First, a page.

Also, [i]Airplane![/i] is funnier. Or, you know, funny. While [i]The Big Bus[/i] has a few bright spots, and is certainly worth watching if you're a spoof afficionado, it's not all that good. Though Rene Auberjonois as the priest who's lost his faith is almost worth watching the movie for.
So as we all know, the best character--or anyway the weirdest!--in [i]Airplane![/i] is Johnny, the weird guy in air traffic control. According to the film's trivia track, they didn't really bother scripting him. They just kind of told him where the scene was going and let him at it. This gave way to the classic line about the plane looking like a big Tylenol, I guess.
And, of course, there's Leslie Nielsen. Up until this film, he'd been a serious actor. The folks at ZAZ wanted dramatic actors for as many roles as possible, because it makes the movie funnier. And Leslie Nielsen went along with it and hasn't looked back; he wasn't getting good dramatic roles anymore, because he was starting to look like someone's grandfather. Lloyd Bridges went along for the ride with him, too.
So if you're going to watch one, watch [i]Airplane![/i] However, if you've got the spare time, [i]The Big Bus[/i] isn't bad.
May 2, 2006
Film history has always had a place for trilogies, from the art house (The Apu Trilogy, Kiezlowski's [i]Three Colors[/i] Trilogy) to the fanboy (The [i]Star Wars[/i] and [i]Lord of the Rings[/i] trilogies) to the Paul Hogan (The[i] "Crocodile" Dundee[/i] Trilogy). It seems as though for a filmmaker to really get into a subject, he or she has to make three films about it, thus cementing them as the go-to director of reference for whatever subject it may be.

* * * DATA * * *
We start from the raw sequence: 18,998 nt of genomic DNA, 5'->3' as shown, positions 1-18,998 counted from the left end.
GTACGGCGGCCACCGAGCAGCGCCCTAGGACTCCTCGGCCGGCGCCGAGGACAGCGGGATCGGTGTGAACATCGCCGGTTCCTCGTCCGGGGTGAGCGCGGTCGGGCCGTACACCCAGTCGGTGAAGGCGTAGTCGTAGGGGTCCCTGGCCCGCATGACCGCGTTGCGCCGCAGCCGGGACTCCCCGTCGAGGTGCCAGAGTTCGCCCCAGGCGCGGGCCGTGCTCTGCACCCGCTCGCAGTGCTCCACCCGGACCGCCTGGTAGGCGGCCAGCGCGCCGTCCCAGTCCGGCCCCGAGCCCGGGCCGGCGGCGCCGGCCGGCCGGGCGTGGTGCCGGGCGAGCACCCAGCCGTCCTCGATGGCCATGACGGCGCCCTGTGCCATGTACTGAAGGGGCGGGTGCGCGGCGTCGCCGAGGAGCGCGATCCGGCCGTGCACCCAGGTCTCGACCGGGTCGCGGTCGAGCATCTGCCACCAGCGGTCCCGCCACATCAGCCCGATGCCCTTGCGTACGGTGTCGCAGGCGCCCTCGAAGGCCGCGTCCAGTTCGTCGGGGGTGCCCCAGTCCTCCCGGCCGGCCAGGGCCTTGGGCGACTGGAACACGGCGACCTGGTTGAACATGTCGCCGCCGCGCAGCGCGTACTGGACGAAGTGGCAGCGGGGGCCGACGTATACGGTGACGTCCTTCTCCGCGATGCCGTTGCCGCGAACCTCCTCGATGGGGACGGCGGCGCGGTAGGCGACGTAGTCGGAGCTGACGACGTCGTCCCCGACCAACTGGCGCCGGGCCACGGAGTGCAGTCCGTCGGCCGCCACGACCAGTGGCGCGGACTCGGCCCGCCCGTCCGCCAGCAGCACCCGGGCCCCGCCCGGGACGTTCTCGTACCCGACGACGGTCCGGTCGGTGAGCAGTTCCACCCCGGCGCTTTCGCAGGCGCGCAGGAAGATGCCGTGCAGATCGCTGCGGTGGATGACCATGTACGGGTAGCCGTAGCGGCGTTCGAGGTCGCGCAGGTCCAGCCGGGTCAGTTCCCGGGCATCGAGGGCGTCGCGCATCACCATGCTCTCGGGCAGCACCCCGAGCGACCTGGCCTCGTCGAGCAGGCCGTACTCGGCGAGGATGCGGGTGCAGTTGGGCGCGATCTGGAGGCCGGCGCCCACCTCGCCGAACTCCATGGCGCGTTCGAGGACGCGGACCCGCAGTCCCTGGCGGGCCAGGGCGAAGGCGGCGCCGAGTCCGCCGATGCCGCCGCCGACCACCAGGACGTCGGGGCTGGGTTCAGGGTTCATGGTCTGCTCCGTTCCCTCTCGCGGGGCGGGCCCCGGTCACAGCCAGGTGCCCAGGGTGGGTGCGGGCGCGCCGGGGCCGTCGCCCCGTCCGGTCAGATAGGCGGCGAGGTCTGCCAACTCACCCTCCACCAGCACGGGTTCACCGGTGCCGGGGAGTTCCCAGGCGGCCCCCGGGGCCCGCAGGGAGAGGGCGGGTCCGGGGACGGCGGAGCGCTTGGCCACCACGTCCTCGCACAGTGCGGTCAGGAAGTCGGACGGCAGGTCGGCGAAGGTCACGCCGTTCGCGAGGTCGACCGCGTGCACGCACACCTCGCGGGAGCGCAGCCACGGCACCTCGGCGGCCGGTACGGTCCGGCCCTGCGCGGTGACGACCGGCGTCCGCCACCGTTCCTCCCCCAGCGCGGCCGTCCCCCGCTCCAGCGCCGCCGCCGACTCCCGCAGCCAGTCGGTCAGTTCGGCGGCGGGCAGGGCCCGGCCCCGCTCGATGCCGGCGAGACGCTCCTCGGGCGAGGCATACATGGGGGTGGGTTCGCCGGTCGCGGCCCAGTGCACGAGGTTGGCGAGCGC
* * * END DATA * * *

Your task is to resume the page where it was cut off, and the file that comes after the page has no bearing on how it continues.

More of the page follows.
For James Frawley, that subject was transportation. 1976's [i]The Big Bus[/i] marked Frawley's first attempt at exploring the way we move from place to place, a film he quickly followed with the similarly road-themed [i]The Muppet Movie[/i] and [i]The Great American Traffic Jam,[/i] a deconstruction of the road film in that the characters don't go anywhere. Sadly, Frawley's "Transportation Trilogy" was ignored by critics at the time, who dismissed his works as mere popcorn fodder, citing the presence of Robbie Rist in Traffic Jam as "indicative of something that has no value to humanity whatsoever."
It wasn't until 2006, when a blogger on a well-known movie review website rediscovered Frawley's works, that the "Transportation Trilogy" became common knowledge amongst the cinephelia elite. The first review, of[i] The Big Bus[/i], became a hallmark of blog reviewing, giving the Trilogy its' name and being so well-crafted that you barely noticed that it was referencing itself in the past tense for three paragraphs before even mentioning anything about the film, wasting readers' valuable time and bandwidth with half-assed postmodernism in a desperate attempt to come up with an opening.
[i]The Big Bus[/i] is a parody of disaster films at the time, and if you've seen a disaster film before (or even [i]Airplane!,[/i] which followed this by three years), you can pretty much figure out what to expect. This time the mode of newfangled-thing-that-hasn't-been-properly-tested-and-may-be-sabotaged-and-could-endanger-the-lives-of-everyone-inside-it is a nuclear-powered bus, making its' maiden voyage from New York to Denver.